Hanover Proclaims April as Sarcoidosis Awareness Month

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Mayor Ronald F. Francioli and Mary Morlino

HANOVER TOWNSHIP — On April 11, 2019 Mary Morlino was honored to receive a Proclamation from the Township of Hanover proclaiming April 2019 as Sarcoidosis Awareness Month in Hanover Township on behalf of the Foundation for Sarcoidosis Research.

Sarcoidosis (pronounced SAR-COY-DOE-SIS) is an inflammatory disease characterized by the formation of granulomas—tiny clumps of inflammatory cells—in one or more organs of the body. When the immune system goes into overdrive and too many of these clumps form, they can interfere with an organ’s structure and function. When left unchecked, chronic inflammation can lead to fibrosis, which is the permanent scarring of organ tissue.  This disorder affects the lungs in approximately 90% of cases, but it can affect almost any organ in the body. Despite increasing advances in research, sarcoidosis remains difficult to diagnose with limited treatment options and no known cure.

Disease presentation and severity varies widely among patients. In some cases, the disease goes away on its own. In others, the disease may not progress clinically but individuals will still suffer from some symptoms that challenge their quality of life. The rest of patients—up to a third of people diagnosed with the disease—will require long-term treatment. Sarcoidosis is considered chronic in people whose disease remains active for more than 2-5 years; in this population sarcoidosis can be debilitating and life-threatening.

Sarcoidosis Awareness Month offers a rare opportunity to focus attention on this devastating illness.  Awareness matters because this helps to bring other patients together so they know that they are not alone in this fight.  Awareness matters because it brings the illness to the attention of more physicians and medical professionals in the hopes of expediting correct diagnosis and more efficient treatments.   Awareness matters because it brings Sarcoidosis into the radar of researchers, pharmaceutical companies and biotech organizations in the hopes to focus work on finding a cause and cure.  Awareness matters because it helps fundraising efforts at the grassroots level as well as reaching out to foundations for support.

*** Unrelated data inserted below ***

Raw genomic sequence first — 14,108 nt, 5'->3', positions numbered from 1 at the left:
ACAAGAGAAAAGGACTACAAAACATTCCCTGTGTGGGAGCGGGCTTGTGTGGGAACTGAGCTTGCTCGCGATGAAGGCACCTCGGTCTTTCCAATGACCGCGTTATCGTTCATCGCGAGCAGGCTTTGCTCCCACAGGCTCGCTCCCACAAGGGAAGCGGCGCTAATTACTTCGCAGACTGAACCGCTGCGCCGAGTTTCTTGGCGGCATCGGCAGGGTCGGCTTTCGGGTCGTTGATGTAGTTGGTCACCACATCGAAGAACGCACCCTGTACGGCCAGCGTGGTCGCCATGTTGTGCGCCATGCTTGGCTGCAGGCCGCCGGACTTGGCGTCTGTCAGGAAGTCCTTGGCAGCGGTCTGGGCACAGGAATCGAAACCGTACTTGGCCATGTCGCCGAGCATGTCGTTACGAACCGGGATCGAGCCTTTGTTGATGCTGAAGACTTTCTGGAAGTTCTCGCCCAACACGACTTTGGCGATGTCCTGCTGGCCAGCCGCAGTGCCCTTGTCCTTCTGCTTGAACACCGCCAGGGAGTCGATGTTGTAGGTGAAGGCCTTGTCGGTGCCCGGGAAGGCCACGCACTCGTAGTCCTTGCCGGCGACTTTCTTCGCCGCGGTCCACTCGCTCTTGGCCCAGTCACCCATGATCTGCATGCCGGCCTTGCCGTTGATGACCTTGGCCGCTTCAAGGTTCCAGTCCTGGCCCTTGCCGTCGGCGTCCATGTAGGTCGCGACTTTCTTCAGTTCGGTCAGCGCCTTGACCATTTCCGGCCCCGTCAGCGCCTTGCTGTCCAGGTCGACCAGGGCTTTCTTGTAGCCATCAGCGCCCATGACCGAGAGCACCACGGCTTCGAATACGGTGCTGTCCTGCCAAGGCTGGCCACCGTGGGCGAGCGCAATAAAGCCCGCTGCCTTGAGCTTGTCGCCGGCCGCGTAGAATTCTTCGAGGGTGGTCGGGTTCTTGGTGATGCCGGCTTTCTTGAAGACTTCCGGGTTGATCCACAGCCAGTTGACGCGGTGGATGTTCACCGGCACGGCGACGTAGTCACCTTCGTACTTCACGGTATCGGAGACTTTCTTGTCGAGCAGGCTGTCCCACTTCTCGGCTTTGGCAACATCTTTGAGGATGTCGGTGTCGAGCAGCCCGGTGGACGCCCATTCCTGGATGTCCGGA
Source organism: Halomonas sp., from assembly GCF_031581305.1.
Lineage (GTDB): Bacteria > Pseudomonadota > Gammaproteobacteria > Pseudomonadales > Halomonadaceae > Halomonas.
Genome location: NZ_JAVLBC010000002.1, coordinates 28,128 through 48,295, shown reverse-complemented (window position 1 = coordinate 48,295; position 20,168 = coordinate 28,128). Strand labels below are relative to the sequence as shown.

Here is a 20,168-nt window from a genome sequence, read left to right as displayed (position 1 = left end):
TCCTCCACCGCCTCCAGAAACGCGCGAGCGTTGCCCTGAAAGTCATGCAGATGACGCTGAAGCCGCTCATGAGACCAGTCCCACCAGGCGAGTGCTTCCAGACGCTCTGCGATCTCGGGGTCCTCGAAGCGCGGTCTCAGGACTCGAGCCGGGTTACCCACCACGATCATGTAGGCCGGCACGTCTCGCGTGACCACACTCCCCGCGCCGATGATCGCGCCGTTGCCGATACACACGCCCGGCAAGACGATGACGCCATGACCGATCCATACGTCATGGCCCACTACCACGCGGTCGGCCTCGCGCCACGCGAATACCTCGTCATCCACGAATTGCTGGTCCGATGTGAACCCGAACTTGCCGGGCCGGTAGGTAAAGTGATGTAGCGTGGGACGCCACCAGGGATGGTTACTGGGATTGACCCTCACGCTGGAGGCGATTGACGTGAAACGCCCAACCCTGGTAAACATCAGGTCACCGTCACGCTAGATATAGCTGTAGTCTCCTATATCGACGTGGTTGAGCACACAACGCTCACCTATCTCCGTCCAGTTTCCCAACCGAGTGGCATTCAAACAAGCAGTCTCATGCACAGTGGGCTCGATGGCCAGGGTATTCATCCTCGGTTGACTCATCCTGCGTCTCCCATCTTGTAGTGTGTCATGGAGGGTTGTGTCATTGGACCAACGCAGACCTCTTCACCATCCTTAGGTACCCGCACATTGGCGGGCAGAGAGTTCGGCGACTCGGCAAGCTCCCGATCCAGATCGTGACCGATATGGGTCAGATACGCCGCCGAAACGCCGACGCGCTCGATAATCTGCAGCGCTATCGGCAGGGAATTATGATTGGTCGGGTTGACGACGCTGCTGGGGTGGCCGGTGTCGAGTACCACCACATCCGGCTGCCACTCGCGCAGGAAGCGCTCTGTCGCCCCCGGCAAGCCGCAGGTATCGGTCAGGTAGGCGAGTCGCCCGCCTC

“I am a resident of Whippany and I was diagnosed with Sarcoidosis in 2014. It took 7 years, many doctors, innumerable tests and procedures to get to the point of a proper diagnosis.  Until then, I had never heard of this disease which affects the functioning of my heart, lungs, lymph nodes, spleen and eyes. Six days after my diagnosis I had a Bi-ventricular Pacemaker/Defibrillator implanted.  Six months after that, I suffered a cardiac arrest in my kitchen.  Had it not been for the diagnosis and this procedure, my 14 yr. old daughter would have most likely watched me die that day,” said Mary Morlino.

Mary continued “I have been fighting for Sarcoidosis Awareness since my diagnosis, I have learned that there is no known cause or cure for this disease, many medical professionals are unfamiliar with this disease and without awareness, support and research a cure is not likely. I have been joined with other New Jersey residents who have Sarcoidosis to advocate at a national, state and local level. I have been involved with various awareness and fundraising efforts for the Foundation of Sarcoidosis Research.”

The State of NJ issued a proclamation in 2016 for April being Sarcoidosis Awareness month.

This year, with the help of the Foundation for Sarcoidosis Research, advocates are attempting to “Paint The Country Purple”.   Purple is the designated awareness color.  Over 87 buildings, landmarks, and businesses across the US and Canada were lit purple on Saturday, April 13th and surrounding days to raise awareness about sarcoidosis, a rare disease with no known cause or cure that affects an estimated 1.2 million people worldwide.

The initiative’s first lighting partners, the Durst Organization and One World Trade Center in New York City, inspired an international movement in which volunteers, including patients, invited lighting partners to also shine a light on sarcoidosis. In this inaugural year of the Illuminate the Night initiative, One World Trade Center and the skylines of at least 33 US states and 2 countries will be lit purple throughout April alongside many other activities within Sarcoidosis Awareness Month.

For a wealth of information on Sarcoidosis, including symptoms, treatments, research and support, click here.